Seals says that black-brown solidarity is undermined by “this notion of one group being the subgroup under the white people: ‘Who gets the resources to be closer to the king?’ ”
My first priority is black folk,” says Maze Jackson, political strategist and flame-throwing host of the morning drive show on WVON, a long-standing black AM talk-radio station. He uses his bully pulpit to rant against the concept of a sanctuary city.
But he first makes a disclaimer.
“People like to characterize me as anti-Latino,” Jackson says. “I’m not. I really have some great relationships with Latinos.”
Jackson assures me of this repeatedly in person. We meet in the back office of a black-owned barbershop in the historic black neighborhood of Bronzeville, on the South Side. This is where Jackson likes to have his serious meetings or interviews. He’s donned camouflage pants and a tan T‑shirt with a zinger of a hashtag he coined: #WIIFTBP, or, “What’s In It For The Black People.”
“The liberal white agenda would have black people bury how we feel,” he says. “I could be for a sanctuary city if you show me the benefit for black people.”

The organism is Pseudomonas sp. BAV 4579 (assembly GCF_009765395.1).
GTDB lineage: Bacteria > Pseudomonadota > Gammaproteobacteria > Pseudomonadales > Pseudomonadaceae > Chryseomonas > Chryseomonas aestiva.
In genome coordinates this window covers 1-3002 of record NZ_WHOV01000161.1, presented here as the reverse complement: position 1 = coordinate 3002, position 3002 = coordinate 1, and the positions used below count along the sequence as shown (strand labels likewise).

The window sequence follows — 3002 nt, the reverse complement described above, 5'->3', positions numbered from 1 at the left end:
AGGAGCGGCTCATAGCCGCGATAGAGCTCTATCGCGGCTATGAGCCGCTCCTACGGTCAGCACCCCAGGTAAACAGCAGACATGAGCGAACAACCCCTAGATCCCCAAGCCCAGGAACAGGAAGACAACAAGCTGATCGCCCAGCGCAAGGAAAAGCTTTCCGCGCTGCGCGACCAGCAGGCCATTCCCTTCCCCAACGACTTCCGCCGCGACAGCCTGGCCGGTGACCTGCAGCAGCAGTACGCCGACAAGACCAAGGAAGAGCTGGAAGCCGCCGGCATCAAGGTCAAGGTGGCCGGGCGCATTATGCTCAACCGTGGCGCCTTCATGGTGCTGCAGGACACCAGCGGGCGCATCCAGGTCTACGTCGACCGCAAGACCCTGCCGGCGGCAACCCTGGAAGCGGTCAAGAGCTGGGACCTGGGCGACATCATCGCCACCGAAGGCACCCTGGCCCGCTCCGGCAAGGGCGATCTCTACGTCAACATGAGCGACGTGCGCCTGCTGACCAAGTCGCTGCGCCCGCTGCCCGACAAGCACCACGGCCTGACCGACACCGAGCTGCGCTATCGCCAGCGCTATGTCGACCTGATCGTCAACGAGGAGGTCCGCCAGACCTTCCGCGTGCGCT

Jackson says black folk compete with Latinos for low-skill, low-wage jobs, whether in fast food, grass cutting or as hotel valets. He asks: How can the mayor be on TV promoting undocumented children going to college, while closing public schools?
“I am not mad at any Latinos at all,” Jackson says. “But I’m in a competition for resources. Latinos have become the preferred minority in Illinois. As they look to assert their power, they aren’t look-ing to take from white folk, but from black folk.”
University of Illinois-Chicago historian Barbara Ransby says those who hold such sentiments are falling prey to “the oldest trick in the book.”
As opposed to looking for where the wealth ends up — which is not in poor Latino communities — people fall into a divide-and-conquer trap, she says. “It’s an effective tool to undermine coalition efforts at collective resistance. But what I’m seeing is greater and greater collaboration.”
There’s a flip side to the anti-immigrant bombastic talk from Mark Carter.